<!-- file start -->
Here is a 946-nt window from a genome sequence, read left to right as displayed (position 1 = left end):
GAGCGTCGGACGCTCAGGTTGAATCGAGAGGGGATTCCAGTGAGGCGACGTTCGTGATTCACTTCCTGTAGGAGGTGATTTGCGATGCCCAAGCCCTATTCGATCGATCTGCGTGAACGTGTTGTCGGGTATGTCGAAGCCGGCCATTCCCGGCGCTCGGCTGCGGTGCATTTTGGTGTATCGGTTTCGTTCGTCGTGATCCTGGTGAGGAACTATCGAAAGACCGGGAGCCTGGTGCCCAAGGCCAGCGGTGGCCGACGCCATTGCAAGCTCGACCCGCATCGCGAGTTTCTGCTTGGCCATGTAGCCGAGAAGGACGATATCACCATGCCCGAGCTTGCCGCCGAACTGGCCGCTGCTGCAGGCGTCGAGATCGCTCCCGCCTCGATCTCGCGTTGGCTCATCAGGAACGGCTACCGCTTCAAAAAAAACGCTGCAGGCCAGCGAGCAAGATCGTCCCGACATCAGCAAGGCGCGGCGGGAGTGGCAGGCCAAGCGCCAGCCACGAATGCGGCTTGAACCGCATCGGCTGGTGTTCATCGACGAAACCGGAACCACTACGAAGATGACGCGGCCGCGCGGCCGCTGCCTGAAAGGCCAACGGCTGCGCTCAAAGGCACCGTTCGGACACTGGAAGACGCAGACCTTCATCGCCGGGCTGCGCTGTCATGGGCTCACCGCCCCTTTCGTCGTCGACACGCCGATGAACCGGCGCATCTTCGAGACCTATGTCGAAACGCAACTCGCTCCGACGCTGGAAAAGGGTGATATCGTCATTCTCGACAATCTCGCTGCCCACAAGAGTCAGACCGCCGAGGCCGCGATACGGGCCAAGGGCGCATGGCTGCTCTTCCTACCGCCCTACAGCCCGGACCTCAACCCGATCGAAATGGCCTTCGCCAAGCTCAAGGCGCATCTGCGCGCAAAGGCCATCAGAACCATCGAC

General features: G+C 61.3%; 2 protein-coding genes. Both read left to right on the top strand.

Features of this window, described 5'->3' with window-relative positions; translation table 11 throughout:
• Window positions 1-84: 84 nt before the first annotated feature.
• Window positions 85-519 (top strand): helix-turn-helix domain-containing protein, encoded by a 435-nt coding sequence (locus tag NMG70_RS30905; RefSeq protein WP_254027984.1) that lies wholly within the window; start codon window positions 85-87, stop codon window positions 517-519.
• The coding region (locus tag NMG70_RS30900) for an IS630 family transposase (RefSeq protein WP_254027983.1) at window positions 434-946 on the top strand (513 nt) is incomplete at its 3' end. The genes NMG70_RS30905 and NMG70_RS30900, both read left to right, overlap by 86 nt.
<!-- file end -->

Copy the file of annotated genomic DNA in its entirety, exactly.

Here is a 946-nt window from a genome sequence, read left to right as displayed (position 1 = left end):
GAGCGTCGGACGCTCAGGTTGAATCGAGAGGGGATTCCAGTGAGGCGACGTTCGTGATTCACTTCCTGTAGGAGGTGATTTGCGATGCCCAAGCCCTATTCGATCGATCTGCGTGAACGTGTTGTCGGGTATGTCGAAGCCGGCCATTCCCGGCGCTCGGCTGCGGTGCATTTTGGTGTATCGGTTTCGTTCGTCGTGATCCTGGTGAGGAACTATCGAAAGACCGGGAGCCTGGTGCCCAAGGCCAGCGGTGGCCGACGCCATTGCAAGCTCGACCCGCATCGCGAGTTTCTGCTTGGCCATGTAGCCGAGAAGGACGATATCACCATGCCCGAGCTTGCCGCCGAACTGGCCGCTGCTGCAGGCGTCGAGATCGCTCCCGCCTCGATCTCGCGTTGGCTCATCAGGAACGGCTACCGCTTCAAAAAAAACGCTGCAGGCCAGCGAGCAAGATCGTCCCGACATCAGCAAGGCGCGGCGGGAGTGGCAGGCCAAGCGCCAGCCACGAATGCGGCTTGAACCGCATCGGCTGGTGTTCATCGACGAAACCGGAACCACTACGAAGATGACGCGGCCGCGCGGCCGCTGCCTGAAAGGCCAACGGCTGCGCTCAAAGGCACCGTTCGGACACTGGAAGACGCAGACCTTCATCGCCGGGCTGCGCTGTCATGGGCTCACCGCCCCTTTCGTCGTCGACACGCCGATGAACCGGCGCATCTTCGAGACCTATGTCGAAACGCAACTCGCTCCGACGCTGGAAAAGGGTGATATCGTCATTCTCGACAATCTCGCTGCCCACAAGAGTCAGACCGCCGAGGCCGCGATACGGGCCAAGGGCGCATGGCTGCTCTTCCTACCGCCCTACAGCCCGGACCTCAACCCGATCGAAATGGCCTTCGCCAAGCTCAAGGCGCATCTGCGCGCAAAGGCCATCAGAACCATCGAC

General features: G+C 61.3%; 2 protein-coding genes. Both read left to right on the top strand.

Features of this window, described 5'->3' with window-relative positions; translation table 11 throughout:
• Window positions 1-84: 84 nt before the first annotated feature.
• Window positions 85-519 (top strand): helix-turn-helix domain-containing protein, encoded by a 435-nt coding sequence (locus tag NMG70_RS30905; RefSeq protein WP_254027984.1) that lies wholly within the window; start codon window positions 85-87, stop codon window positions 517-519.
• The coding region (locus tag NMG70_RS30900) for an IS630 family transposase (RefSeq protein WP_254027983.1) at window positions 434-946 on the top strand (513 nt) is incomplete at its 3' end. The genes NMG70_RS30905 and NMG70_RS30900, both read left to right, overlap by 86 nt.